Rome itself seems to have made peace with Luther. In 2015, at the behest of local Protestants and with the blessing of Pope Francis, the city officials inaugurated Piazza Martin Lutero. You can visit it today on the top of the Oppian Hill.
Most encouraging of all, last October 31, on Reformation Day in Lund, Sweden, Argentinean Pope Francis stood side by side with the Chilean pastor and president of the Lutheran World Federation, Martin Junge. Both dressed in white albs and wore red stoles for the festive day. Pope Francis’ sermon was in Spanish, and good cheer was in the air. That’s quite a change from 50 years ago—not to mention 500.
Sidebar: Words of Dissent
“Here I stand; I can do no other. God help me.” That famous utterance is attributed to Martin Luther, speaking before Holy Roman Emperor Charles V at a meeting in Worms, Germany, in 1521, a few years after his protest that sparked the Protestant Reformation. But did he really say it?
Baylor University historian Elesha Coffman wrote some years ago, in Christianity Today, that Dr. Scott Hendrix concluded the quote is probably a paraphrase, and was not given in the defiant tone that one might assume. Luther stood before a pile of his disputed books and calmly explained that he felt compelled by sacred Scripture to write down his thoughts. She reports Reformation scholar Heiko Oberman suggesting Luther’s words might well have been: “I can believe neither pope nor councils alone, as it is clear that they have erred repeatedly and contradicted themselves. . . . My conscience is captive to the word of God. Thus I cannot and will not recant, because acting against one’s conscience is neither safe nor sound. God help me. Amen.”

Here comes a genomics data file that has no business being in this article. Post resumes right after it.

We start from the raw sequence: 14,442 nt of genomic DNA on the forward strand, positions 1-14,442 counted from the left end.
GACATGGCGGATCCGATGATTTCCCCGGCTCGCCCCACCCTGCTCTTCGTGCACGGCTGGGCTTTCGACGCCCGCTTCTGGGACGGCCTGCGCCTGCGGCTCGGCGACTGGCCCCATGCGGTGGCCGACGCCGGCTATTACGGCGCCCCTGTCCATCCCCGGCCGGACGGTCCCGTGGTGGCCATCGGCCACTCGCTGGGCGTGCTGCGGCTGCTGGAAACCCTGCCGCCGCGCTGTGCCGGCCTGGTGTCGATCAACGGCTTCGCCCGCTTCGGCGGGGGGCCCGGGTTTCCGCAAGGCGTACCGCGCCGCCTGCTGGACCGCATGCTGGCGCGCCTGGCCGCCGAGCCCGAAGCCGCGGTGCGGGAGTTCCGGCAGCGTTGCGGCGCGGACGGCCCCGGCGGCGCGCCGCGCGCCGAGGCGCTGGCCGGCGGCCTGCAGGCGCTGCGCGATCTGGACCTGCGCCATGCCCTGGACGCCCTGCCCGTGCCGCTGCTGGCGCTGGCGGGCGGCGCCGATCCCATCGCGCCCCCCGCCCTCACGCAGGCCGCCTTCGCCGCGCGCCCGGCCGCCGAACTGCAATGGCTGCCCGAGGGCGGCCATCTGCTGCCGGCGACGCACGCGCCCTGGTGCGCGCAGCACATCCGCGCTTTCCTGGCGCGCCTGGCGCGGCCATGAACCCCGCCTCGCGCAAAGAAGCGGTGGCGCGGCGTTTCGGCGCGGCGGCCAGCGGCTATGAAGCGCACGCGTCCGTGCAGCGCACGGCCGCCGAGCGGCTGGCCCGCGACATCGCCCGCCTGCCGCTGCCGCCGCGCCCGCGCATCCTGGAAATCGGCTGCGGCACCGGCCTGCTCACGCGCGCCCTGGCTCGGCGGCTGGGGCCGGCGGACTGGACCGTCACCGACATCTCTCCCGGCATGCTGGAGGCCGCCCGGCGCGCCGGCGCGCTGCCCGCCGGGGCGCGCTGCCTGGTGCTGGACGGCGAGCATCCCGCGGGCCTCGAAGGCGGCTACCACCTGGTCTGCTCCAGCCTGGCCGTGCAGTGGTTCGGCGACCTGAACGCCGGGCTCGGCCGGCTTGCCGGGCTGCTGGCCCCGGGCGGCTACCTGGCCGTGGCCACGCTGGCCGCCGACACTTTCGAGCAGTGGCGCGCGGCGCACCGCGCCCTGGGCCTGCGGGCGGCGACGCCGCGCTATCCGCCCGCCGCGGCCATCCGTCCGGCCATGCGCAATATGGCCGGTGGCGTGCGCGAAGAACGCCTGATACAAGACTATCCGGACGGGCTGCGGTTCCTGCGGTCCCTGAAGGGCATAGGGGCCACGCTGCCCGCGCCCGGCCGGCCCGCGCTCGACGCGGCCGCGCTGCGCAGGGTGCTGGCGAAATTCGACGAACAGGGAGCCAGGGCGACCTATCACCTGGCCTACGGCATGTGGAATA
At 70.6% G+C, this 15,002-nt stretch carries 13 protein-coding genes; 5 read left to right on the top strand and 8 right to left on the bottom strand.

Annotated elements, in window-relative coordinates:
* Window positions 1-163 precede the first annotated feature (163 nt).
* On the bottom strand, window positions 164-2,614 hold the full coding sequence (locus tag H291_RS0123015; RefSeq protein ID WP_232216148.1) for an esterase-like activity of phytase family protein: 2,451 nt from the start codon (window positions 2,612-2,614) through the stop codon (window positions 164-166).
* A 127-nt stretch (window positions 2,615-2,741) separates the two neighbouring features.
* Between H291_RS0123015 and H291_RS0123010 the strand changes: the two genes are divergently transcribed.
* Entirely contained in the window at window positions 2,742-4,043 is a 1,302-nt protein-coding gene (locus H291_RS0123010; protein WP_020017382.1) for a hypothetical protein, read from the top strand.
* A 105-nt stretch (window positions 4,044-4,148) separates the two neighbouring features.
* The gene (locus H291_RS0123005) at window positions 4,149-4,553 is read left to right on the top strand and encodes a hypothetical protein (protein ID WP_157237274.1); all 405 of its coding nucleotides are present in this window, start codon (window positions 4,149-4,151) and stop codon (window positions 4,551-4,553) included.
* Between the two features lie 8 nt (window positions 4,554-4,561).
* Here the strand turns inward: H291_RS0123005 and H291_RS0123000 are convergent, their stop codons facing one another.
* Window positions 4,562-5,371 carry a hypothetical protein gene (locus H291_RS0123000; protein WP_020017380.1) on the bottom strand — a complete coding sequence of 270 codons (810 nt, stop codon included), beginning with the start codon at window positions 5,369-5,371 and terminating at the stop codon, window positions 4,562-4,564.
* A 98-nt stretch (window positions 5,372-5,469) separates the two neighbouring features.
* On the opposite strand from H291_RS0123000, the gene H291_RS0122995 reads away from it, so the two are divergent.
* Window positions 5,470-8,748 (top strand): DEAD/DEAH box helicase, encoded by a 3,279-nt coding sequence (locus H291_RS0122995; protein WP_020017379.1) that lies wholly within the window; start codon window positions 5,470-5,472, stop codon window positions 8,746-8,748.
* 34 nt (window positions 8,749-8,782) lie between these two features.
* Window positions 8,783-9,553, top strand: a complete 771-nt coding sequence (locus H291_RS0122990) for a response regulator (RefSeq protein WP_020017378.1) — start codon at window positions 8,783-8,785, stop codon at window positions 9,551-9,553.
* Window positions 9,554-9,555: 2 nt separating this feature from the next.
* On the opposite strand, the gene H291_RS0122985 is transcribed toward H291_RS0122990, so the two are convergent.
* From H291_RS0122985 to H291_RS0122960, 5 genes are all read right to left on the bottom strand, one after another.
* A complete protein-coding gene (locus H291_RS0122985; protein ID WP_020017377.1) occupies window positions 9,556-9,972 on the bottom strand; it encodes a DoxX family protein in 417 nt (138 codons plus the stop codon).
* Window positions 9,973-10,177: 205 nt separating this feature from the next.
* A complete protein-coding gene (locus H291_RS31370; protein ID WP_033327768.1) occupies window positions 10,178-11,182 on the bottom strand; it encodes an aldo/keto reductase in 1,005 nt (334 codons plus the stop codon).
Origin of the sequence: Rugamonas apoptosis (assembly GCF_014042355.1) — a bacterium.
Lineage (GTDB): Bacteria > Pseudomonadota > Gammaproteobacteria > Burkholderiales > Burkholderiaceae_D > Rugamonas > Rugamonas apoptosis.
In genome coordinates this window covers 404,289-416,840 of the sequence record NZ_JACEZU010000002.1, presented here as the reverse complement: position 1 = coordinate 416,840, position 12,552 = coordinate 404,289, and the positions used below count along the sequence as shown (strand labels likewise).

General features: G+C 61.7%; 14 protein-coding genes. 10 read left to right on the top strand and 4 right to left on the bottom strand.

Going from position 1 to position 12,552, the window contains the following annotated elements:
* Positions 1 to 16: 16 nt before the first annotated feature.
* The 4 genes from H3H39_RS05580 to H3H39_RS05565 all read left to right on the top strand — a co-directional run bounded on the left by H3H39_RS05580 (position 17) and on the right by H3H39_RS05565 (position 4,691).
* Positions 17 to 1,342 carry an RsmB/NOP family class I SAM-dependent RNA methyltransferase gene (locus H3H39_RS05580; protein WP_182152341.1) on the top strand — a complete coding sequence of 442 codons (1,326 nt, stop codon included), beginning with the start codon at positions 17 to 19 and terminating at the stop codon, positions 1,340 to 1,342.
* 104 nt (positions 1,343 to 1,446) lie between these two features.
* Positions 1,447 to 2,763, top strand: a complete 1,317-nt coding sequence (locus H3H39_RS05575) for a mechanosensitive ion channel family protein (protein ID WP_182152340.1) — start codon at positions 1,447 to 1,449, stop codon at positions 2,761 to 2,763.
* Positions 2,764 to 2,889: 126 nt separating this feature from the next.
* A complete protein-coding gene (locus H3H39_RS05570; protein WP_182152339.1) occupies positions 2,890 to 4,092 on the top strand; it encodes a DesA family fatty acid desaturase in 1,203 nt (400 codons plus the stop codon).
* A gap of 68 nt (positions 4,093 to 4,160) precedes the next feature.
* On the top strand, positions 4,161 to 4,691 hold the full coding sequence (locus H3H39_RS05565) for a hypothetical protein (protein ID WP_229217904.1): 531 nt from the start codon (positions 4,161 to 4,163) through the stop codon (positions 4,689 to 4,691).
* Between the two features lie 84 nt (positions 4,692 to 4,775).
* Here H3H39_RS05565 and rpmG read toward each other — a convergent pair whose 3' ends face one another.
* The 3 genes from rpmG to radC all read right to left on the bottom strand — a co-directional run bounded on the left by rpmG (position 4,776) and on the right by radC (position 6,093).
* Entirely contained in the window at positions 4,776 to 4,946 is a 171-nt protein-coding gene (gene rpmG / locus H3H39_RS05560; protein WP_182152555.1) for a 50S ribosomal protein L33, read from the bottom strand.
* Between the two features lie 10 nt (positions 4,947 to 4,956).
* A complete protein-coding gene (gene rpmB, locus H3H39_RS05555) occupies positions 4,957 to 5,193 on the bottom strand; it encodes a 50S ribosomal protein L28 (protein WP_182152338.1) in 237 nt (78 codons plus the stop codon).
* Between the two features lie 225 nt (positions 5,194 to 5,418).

Dr. Hendrix noted, reported Coffman, that Luther’s words created a sensation and “traveled fast,” and thus might not have been exact. On the other hand, in a recent e-mail conversation, Dr. Coffman tells St. Anthony Messenger of another Reformation scholar pointing out that Luther’s later writings use “Here I stand. . . .” Strident or not, we can be sure that they capture his meaning. Says Coffman, “Who among us hasn’t thought of a pithy retort long after the moment in which it would have been useful?”—J.F.
Sidebar: The Idea That Changed the World
The Lutheran 500th anniversary will be celebrated worldwide as a moment when new possibilities were imagined—and the then-excesses of the Roman Catholic Church were called into question. A new docu-drama, Martin Luther: The Idea That Changed the World takes up those themes, among many others.
The drama lays out the events of Luther’s life—a life that led him into areas he would never have predicted, and which radicalized him over time. We know of the guilt-plagued Luther, of the man who, in a huge thunderstorm, learned something about God’s power, but there is much more to the man and his accomplishments. The experts help us to unpack those, from hymn writing, to the birth of public schools, to the huge role of that era’s social media—the newly invented printing press--to really what led to the pilgrims and our own United States.
Cardinal Timothy Dolan is interviewed, along with about 5 Lutheran experts, and one other Catholic. These mentors help us to put it all into context, and to see how Luther’s actions continue to play out today. His was an idea whose time had come; he was the flawed genius who brought that idea into the world. It’s a show worth watching. —J.F.
Andrew L. Wilson received his doctorate from Princeton Theological Seminary. His pilgrimage
to Rome was featured in the Wall Street Journal and on Rick Steves’ radio program. Here I Walk:
A Thousand Miles on Foot to Rome with Martin Luther was recently awarded best religion book of the year by the Midwest Independent Booksellers Association. Find out more at HereIWalk.org.